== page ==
Standard thermoplastic resin prices in Europe moved higher because of rising feedstock costs during the first two weeks of February.
Polyethylene prices increased by 60-80 euros per metric ton, which was slightly less than the €85 per tonne rise in the ethylene reference price. Polypropylene prices matched the €80 per tonne rise of for the propylene reference price.
PVC prices increased €20-30 per tonne at the start of February after nine months of price declines. Polystyrene prices edged slightly higher during the first half of February after the styrene monomer reference price increased by €10 per tonne.
In January, standard thermoplastic classes, with the exception of polystyrene, saw a steep price reduction because of falling feedstock costs and weak demand.
Polystyrene prices bucked the downward price trend after steep cost increases for precursors benzene and styrene monomer of €145 per tonne and €115 per tonne, respectively. As a result, polystyrene prices gained €100 per tonne.
Low density PE and linear low density prices fell by €70-80 per tonne, which was less than the €95 per tonne reduction in the cost of ethylene, largely because of energy cost pass-through. High density PE blow molding and blown film prices fell €70 per tonne whereas injection molding prices fell only by €60 per tonne, due largely to higher demand.
PP prices fell €70-80 euros tonne against a decline of €95 per tonne for the propylene reference price. Producers cited higher energy costs as a reason for restricting price discounts to below the cost reduction.
PVC prices remained under pressure from lower costs, weak demand and imports at the start of the new year. Base PVC prices fell by €100 per tonne, well in excess of the proportionate impact of lower ethylene prices on the PVC cost base.
PET prices fell by a further €80 per tonne last month because of weak demand and competitively-priced Chinese imports. There was also growing concern from processors over the lack of clarity and delayed settlement of the paraxylene reference price. There were signs that European PET prices were stabilizing early February because of more expensive import prices and higher demand.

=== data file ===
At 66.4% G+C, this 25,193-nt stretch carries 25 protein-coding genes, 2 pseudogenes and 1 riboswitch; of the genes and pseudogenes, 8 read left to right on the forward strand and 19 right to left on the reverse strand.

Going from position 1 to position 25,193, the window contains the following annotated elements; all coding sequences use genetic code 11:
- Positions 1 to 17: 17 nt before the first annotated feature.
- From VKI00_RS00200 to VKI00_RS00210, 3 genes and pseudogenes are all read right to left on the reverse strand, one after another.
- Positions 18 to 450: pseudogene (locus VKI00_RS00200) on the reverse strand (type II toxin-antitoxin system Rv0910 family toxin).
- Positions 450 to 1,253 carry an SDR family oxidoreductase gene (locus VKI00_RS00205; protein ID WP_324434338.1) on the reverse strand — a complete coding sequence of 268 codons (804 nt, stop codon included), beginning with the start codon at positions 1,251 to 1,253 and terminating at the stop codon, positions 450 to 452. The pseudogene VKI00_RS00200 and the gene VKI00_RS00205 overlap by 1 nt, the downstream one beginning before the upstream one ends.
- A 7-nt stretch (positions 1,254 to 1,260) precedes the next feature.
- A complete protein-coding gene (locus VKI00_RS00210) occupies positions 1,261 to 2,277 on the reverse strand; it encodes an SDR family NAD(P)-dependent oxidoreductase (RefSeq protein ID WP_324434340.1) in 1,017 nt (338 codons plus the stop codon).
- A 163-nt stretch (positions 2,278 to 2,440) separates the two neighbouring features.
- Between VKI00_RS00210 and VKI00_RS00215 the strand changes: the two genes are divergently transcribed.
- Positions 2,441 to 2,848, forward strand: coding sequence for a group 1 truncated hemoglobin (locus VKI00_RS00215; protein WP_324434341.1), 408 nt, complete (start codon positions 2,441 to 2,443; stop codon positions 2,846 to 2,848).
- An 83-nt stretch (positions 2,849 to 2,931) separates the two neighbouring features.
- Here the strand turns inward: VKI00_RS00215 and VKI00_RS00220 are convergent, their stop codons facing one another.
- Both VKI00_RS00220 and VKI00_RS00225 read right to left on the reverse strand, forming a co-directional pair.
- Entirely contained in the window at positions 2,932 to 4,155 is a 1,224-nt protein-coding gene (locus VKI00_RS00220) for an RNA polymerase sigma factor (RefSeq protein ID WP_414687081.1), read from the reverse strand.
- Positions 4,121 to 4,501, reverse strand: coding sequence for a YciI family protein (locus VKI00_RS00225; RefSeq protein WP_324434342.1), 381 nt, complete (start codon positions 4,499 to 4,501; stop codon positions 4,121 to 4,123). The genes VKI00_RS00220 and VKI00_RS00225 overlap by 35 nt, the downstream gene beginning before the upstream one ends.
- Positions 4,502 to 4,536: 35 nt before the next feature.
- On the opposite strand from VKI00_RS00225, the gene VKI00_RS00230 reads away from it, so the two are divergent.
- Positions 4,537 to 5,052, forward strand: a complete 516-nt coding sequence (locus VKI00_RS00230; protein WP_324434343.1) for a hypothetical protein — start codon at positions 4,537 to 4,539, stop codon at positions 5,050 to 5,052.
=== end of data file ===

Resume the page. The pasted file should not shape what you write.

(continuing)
Material availability remains on the low side as regional producers are reducing operating rates at their plants to avoid a supply overhang amid weak demand. Nevertheless, there was sufficient material to meet demand across all product sectors. Regional supply was supplemented by a steady inflow of imported material, particularly of PET, PVC and polyolefins.
A selection of the latest production developments is presented below;
- Four PP lines operated by Borealis in Belgium will undergo planned maintenance programs set for Feb. 2 to March 2.
- The LyondellBasell cracker in Berre, France, offline since a fire in August 2022, will not go back onstream until early 2023.
- According to market sources, Dubai-based Equipolymers reduced operating rates at its PET site in Schkopau, Germany with one of the two PET lines taken offline.
In January, polymer demand picked up a little across all polymer classes as processors started to restock after the holidays Demand was however far below what would normally be expected for the time of year. Sellers noted a slight improvement in sales during the first two weeks of February. The automotive, food packaging and pharmaceuticals sectors exceeded expectations while demand from the construction and industrial sectors remained sluggish.
Many buyers are playing a waiting game this month and working whenever possible from stock. While demand has picked up slightly this month, it remains below normal for the time of year. It is therefore possible that polyolefin price increases could moderate a little as the month progresses.